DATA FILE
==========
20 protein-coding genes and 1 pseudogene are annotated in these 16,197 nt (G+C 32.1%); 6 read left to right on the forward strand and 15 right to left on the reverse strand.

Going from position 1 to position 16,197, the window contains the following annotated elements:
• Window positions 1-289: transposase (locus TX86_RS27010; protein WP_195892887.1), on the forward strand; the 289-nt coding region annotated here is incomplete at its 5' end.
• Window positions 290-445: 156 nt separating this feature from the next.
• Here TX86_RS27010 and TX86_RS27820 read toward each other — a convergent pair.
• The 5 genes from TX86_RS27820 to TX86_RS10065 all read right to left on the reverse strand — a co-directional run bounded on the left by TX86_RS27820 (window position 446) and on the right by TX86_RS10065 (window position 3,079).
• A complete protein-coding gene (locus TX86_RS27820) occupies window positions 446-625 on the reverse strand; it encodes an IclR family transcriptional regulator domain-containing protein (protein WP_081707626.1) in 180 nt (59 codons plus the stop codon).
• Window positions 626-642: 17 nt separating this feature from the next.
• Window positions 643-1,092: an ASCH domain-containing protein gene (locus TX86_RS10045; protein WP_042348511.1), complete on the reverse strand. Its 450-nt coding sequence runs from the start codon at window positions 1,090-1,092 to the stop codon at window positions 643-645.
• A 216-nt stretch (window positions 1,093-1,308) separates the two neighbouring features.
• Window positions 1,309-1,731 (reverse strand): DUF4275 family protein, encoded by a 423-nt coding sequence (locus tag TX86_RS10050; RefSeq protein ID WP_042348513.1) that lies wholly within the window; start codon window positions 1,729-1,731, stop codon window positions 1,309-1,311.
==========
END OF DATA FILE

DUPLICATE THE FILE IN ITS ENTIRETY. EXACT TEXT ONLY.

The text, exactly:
20 protein-coding genes and 1 pseudogene are annotated in these 16,197 nt (G+C 32.1%); 6 read left to right on the forward strand and 15 right to left on the reverse strand.

Going from position 1 to position 16,197, the window contains the following annotated elements:
• Window positions 1-289: transposase (locus TX86_RS27010; protein WP_195892887.1), on the forward strand; the 289-nt coding region annotated here is incomplete at its 5' end.
• Window positions 290-445: 156 nt separating this feature from the next.
• Here TX86_RS27010 and TX86_RS27820 read toward each other — a convergent pair.
• The 5 genes from TX86_RS27820 to TX86_RS10065 all read right to left on the reverse strand — a co-directional run bounded on the left by TX86_RS27820 (window position 446) and on the right by TX86_RS10065 (window position 3,079).
• A complete protein-coding gene (locus TX86_RS27820) occupies window positions 446-625 on the reverse strand; it encodes an IclR family transcriptional regulator domain-containing protein (protein WP_081707626.1) in 180 nt (59 codons plus the stop codon).
• Window positions 626-642: 17 nt separating this feature from the next.
• Window positions 643-1,092: an ASCH domain-containing protein gene (locus TX86_RS10045; protein WP_042348511.1), complete on the reverse strand. Its 450-nt coding sequence runs from the start codon at window positions 1,090-1,092 to the stop codon at window positions 643-645.
• A 216-nt stretch (window positions 1,093-1,308) separates the two neighbouring features.
• Window positions 1,309-1,731 (reverse strand): DUF4275 family protein, encoded by a 423-nt coding sequence (locus tag TX86_RS10050; RefSeq protein ID WP_042348513.1) that lies wholly within the window; start codon window positions 1,729-1,731, stop codon window positions 1,309-1,311.